The attention required by a deaf claimant to carry out a reasonable level of social activity could constitute attention in connection with her bodily functions so as to entitle the claimant to a disability living allowance under section 72 of the Social Security Contributions and Benefits Act 1992.
The Court of Appeal (Lord Justice Hobhouse dissenting) dismissed an appeal by the Secretary of State from a social security commissioner's decision that, for the purposes of a claim for an attendance allowance under the 1992 Act, the claimant who is deaf reasonably required such attention as enabled her to carry out a reasonable level of social activity.
The claimant, aged 20, was born deaf and had great difficulty speaking. She qualified as a nursery nurse and was employed in a mainstream nursery providing input for a deaf youth. On her claim for an attendance allowance on the basis that she required attention in connection with her bodily functions within section 72, the commissioner decided that, applying Mallinson v Secretary of State for Social Services  1 WLR 630, it was right to include as attention which is reasonably acquired such attention as enabled her to carry out a reasonable level of social activities. He referred the case back to an adjudicator to make the necessary findings of fact to determine the claim. The Secretary of State appealed on the ground that social activities were desirable rather than being reasonably required.
Michael Beloff QC and Richard McManus (DSS solicitor) for the Secretary of State; Richard Drabble QC (David Thomas) for the claimant.
Lord Justice Glidewell said that in Mallinson the claimant was blind and the House of Lords by majority decided that attention he required when walking in unfamiliar surroundings was attention in connection with bodily functions. Lord Templeman decided that the relevant bodily function was walking but he also agreed with Lord Woolf, who gave the principal speech, that the attention was in connection with the bodily function of sight.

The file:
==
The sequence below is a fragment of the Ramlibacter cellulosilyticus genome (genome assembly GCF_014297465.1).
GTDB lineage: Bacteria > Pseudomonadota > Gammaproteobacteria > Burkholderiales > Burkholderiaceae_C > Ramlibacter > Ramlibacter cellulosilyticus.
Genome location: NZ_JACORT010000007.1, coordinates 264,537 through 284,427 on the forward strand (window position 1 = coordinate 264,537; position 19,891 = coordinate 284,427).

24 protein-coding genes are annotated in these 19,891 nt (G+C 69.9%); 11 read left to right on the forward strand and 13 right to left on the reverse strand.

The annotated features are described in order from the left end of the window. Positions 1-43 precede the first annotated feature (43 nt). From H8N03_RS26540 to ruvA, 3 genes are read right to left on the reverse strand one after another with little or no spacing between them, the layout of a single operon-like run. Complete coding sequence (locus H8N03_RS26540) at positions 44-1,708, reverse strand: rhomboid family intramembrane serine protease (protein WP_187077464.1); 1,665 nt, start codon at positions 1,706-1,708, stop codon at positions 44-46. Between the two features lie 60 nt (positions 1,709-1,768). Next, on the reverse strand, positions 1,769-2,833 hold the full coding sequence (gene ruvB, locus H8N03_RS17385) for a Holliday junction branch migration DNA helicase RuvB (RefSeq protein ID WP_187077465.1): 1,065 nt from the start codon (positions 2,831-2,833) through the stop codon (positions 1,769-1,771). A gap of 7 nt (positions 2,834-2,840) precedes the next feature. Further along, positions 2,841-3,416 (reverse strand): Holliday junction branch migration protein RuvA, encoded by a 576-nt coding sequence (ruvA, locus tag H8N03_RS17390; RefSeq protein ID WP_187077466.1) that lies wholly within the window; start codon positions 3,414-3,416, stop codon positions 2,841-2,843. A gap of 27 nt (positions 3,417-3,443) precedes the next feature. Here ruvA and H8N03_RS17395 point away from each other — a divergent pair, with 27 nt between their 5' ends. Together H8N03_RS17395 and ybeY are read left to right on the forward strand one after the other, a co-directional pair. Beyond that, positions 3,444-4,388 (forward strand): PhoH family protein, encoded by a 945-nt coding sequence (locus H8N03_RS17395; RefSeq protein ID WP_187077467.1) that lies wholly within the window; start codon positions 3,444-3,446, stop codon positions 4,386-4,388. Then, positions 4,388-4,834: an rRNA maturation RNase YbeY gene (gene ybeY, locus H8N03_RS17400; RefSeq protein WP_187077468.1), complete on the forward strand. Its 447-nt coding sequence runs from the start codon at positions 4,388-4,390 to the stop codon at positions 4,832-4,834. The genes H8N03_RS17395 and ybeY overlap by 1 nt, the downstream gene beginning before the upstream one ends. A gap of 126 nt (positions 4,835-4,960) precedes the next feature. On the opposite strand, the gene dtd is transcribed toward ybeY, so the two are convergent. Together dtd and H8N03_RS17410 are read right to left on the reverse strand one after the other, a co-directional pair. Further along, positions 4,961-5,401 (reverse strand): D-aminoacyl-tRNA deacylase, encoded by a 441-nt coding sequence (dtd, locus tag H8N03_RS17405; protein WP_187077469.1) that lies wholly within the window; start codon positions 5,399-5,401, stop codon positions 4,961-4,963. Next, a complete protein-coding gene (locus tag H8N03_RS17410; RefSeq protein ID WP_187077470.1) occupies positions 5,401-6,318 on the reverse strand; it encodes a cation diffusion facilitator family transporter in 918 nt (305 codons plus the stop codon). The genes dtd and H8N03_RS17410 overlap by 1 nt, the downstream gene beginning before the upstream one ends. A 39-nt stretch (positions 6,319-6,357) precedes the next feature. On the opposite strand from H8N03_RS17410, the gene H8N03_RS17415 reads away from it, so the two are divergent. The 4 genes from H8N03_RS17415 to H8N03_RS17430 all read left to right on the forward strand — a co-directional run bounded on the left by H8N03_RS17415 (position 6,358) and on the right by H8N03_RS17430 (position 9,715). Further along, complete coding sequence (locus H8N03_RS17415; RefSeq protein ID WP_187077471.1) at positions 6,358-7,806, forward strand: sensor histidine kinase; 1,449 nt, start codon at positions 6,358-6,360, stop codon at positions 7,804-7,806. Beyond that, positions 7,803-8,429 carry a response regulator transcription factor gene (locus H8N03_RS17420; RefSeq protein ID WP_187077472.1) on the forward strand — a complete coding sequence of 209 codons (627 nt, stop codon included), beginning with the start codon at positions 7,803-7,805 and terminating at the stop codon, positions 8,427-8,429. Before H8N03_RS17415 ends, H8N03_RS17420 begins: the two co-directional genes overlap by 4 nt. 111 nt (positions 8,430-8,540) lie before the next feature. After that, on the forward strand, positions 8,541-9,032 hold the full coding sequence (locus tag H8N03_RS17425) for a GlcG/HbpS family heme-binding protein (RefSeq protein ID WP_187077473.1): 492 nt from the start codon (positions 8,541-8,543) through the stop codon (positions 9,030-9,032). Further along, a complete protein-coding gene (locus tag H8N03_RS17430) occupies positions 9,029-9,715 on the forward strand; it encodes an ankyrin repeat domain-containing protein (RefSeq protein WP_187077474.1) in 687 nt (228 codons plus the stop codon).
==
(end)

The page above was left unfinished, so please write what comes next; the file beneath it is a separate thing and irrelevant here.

A claimant was entitled to a disability living allowance if she was so severely disabled physically or mentally that she required from another person frequent attention throughout the day in connection with her bodily functions.
It was accepted that the attention which enabled a deaf person to understand what she would understand for herself if she could hear was attention in connection with the bodily function of hearing. The issue which arose was: was the attention required by the claimant to live, as nearly as possible, a normal social life "reasonably required". There was nothing in the section or statutory provisions generally which led to the conclusion that only attention which was necessary in order to maintain life itself was reasonably required. The commissioner's decision that it was right to include in the aggregate of attention that was reasonably required such attention as might enable the claimant to carry out a reasonable level of social activity was correct in law.
Lord Justice Hobhouse, dissenting, said that the commissioner's decision involved an error of law because it elided the statutory criteria. It must be the physical disability that required the attendance. The attendance must be in connection with her bodily functions. Engaging in social activity was almost the antithesis of what one would understand by the words "bodily functions". It was correctly described as an activity rather than a function. The claimant's argument led to a situation where any physical activity became a bodily function: social intercourse, being entertained, recreational activities, working. The ratio decidendi of Mallinson was the narrower one stated by Lord Templeman and the court was not bound to apply the broader view preferred by Lord Woolf.
Lord Justice Swinton Thomas, agreeing with Lord Justice Glidewell, said that in Mallinson the House of Lords found that assistance given to a blind person to help him when he went out walking was "attention" in connection with a bodily function; so also was assistance with the reading of correspondence which the blind person could not read for himself. The attention given to a profoundly deaf person to enable that person to carry on, so far as possible in the circumstances, an ordinary life was capable of being attention that was reasonably required.Reuse content